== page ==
Students balance academics with off-campus work
Rigorous academic schedules and social lives are sometimes difficult enough to simultaneously maintain by themselves. Many students, however, have to add one more element to their juggling act: off-campus employment.
Third-year Emily Ryan has worked the concession stand at the downtown Regal Hollywood Theater since August. Although the work environment on campus can be stressful, some people outside of the “bubble” don’t always grasp the multitude of work students have put on them. It is because of this that off-campus jobs can sometimes be less flexible than on-campus ones.
“Because I go to New College, people don’t expect me to have as much work as I do,” Ryan said. “One time [the managers] scheduled me three days and I told them they couldn’t do that, it was too much.”
Ryan, who works between 15 and 20 hours a week, said she sometimes has a hard time getting up in the morning after working the closing shift, and homework is “definitely harder to get done after six- to eight-hour shifts.” However, she’s learned to “just work around it.”
Ryan is paying for her car insurance and helping her family pay for part of her schooling as well. Although she feels that working off-campus is “definitely harder than having an on-campus job,” she mentioned some of the benefits of working outside of New College.
“A good thing about having an off-campus job is that you get to interact with people other than students,” Ryan said. “There are people who are of different age groups and backgrounds.”
As for some of the more specific perks of working at the theater? “I get free movie tickets, and when I’m working I can eat popcorn and drink soda,” she said.
Ryan is also a French teaching assistant on campus. Her job is to host the TA sessions, quiz the students and later grade the quizzes. She had some advice for students who are looking to get jobs, either on- or off-campus. “I’d say wait a semester before getting a job so you can adjust to classes,” Ryan said. “You don’t really know how much time it’s going to take for homework. Then take fewer hours rather than more. It’s better to not feel completely overwhelmed.”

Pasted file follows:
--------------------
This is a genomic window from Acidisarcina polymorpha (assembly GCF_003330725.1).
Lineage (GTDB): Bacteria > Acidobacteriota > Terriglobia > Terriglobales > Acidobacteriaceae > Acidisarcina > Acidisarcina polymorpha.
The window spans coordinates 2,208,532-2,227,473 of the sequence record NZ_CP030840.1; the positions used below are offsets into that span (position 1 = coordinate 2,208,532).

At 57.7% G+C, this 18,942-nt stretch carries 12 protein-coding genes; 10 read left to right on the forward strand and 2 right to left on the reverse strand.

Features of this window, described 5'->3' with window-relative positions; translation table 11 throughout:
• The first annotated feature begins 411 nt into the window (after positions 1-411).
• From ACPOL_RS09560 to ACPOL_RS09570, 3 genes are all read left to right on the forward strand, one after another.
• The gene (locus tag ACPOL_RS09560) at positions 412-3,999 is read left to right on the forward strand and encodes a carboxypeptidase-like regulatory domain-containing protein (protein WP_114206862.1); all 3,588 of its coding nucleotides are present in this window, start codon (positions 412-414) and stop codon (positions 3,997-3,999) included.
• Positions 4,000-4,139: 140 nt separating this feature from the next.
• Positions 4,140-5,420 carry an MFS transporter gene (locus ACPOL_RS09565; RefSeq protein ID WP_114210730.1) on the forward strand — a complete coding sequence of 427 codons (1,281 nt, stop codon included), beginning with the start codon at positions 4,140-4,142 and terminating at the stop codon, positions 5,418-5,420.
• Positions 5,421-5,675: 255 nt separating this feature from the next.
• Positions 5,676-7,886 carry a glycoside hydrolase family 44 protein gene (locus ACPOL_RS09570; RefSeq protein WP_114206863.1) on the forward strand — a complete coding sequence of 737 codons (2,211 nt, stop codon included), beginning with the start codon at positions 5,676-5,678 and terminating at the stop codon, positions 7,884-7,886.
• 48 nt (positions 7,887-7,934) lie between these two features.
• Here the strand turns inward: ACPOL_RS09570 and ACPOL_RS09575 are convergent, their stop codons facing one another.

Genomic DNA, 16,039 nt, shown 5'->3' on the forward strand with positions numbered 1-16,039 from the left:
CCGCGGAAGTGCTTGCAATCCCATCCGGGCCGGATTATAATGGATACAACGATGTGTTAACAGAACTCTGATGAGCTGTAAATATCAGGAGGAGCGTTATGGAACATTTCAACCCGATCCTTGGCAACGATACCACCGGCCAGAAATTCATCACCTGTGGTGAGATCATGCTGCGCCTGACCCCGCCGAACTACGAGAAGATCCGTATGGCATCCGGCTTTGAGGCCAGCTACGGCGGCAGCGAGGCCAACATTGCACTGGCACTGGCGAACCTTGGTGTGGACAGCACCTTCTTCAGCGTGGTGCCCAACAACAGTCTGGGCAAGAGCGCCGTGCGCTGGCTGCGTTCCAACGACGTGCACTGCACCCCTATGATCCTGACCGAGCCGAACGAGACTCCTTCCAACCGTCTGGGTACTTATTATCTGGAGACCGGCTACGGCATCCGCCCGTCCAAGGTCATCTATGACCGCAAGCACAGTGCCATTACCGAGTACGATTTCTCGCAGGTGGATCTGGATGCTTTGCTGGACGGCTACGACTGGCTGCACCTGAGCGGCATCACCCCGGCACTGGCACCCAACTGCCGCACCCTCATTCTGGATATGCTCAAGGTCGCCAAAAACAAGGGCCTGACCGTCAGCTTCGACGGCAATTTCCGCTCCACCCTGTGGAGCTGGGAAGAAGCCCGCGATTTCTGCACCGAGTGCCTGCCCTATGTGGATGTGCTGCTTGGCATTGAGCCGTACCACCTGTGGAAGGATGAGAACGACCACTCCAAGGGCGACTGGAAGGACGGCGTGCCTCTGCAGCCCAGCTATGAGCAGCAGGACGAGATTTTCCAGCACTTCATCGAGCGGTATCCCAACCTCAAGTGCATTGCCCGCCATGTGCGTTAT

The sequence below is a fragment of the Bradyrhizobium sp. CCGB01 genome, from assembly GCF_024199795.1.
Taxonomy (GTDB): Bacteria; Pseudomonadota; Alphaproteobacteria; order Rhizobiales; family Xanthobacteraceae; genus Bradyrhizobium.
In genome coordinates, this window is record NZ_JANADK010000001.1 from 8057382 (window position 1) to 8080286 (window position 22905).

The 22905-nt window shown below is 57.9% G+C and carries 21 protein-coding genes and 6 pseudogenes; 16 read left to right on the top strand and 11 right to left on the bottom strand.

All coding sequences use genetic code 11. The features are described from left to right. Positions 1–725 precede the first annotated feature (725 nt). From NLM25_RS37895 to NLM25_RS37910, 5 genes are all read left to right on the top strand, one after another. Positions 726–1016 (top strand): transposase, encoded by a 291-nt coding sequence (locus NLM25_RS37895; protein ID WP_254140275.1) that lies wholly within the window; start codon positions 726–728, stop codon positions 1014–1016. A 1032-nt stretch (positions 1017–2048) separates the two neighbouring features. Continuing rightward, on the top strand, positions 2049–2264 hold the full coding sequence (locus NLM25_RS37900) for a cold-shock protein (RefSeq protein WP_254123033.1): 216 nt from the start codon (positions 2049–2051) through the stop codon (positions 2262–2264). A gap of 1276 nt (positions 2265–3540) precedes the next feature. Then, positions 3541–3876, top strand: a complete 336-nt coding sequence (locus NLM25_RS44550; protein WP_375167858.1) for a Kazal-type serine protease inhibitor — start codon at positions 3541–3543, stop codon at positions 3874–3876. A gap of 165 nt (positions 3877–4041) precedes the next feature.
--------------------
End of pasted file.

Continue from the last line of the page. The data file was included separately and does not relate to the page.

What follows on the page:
Second-year Leila Escandar is also working off-campus this semester at the Casablanca Hookah Lounge downtown. As a server, it’s her job to greet the customers, take their orders and prepare their hookahs. Escandar has worked many jobs in the past, but the hookah lounge is one of her favorites. “It’s more feasible for my [school] work schedule,” she said. “It doesn’t interfere with classes since I go in at 6:30 p.m.”
Escandar added that it’s a very “chill environment” and she likes having more control of her wages. “I work on a server wage plus tips,” Escandar said. “So it’s nice to come home with cash at the end of the night.”
Escandar works very late hours, from 6:30 p.m. to 2:30 a.m. on Fridays and Saturdays. However, she utilizes her time wisely. Since the very first couple hours of her shift are slow, she uses that opportunity to do homework.
Escandar said she doesn’t have a hard time working early into the morning. “I would probably be up at those times anyway,” she said. Though she added, “It is different to actually be working at that time. It does add an additional stress to your body.”
Escandar is paying for school books, her cell phone bill and car insurance. “My extra money goes to shopping at Target,” she commented with a laugh.
Much like Ryan, Escandar likes that an off-campus job provides opportunities to meet people outside of the campus community. She has met a lot of interesting customers, including New College alums. This is a sentiment also shared by first-year Gabriel Monterrosa, who has worked at Big Olaf’s Creamery in St. Armad’s circle since November.
According to Monterrosa, he enjoys being able to “see the world again” outside of school. Working 20 hours a week doesn’t interfere much with Monterrosa’s schoolwork. During slow parts of his shift, he is able to do homework right there at work as long as “the shop comes first and everything’s good.” He even wrote his ISP during work hours. “21 pages,” he remarked.
Monterossa, whose favorite part of the job is being able to take home ice cream with a discount, said he is saving up for a motorcycle. One of the only reasons he would prefer having an on-campus job is to save gas, but with a motorcycle that won’t matter as much anyway.
Escandar commented on this very topic, advising students who are looking for jobs to “keep it close. That’s one of the biggest things.
“If you get a job out in Siesta, even if you’re making a lot of money, it’s not worth the drive,” she concluded.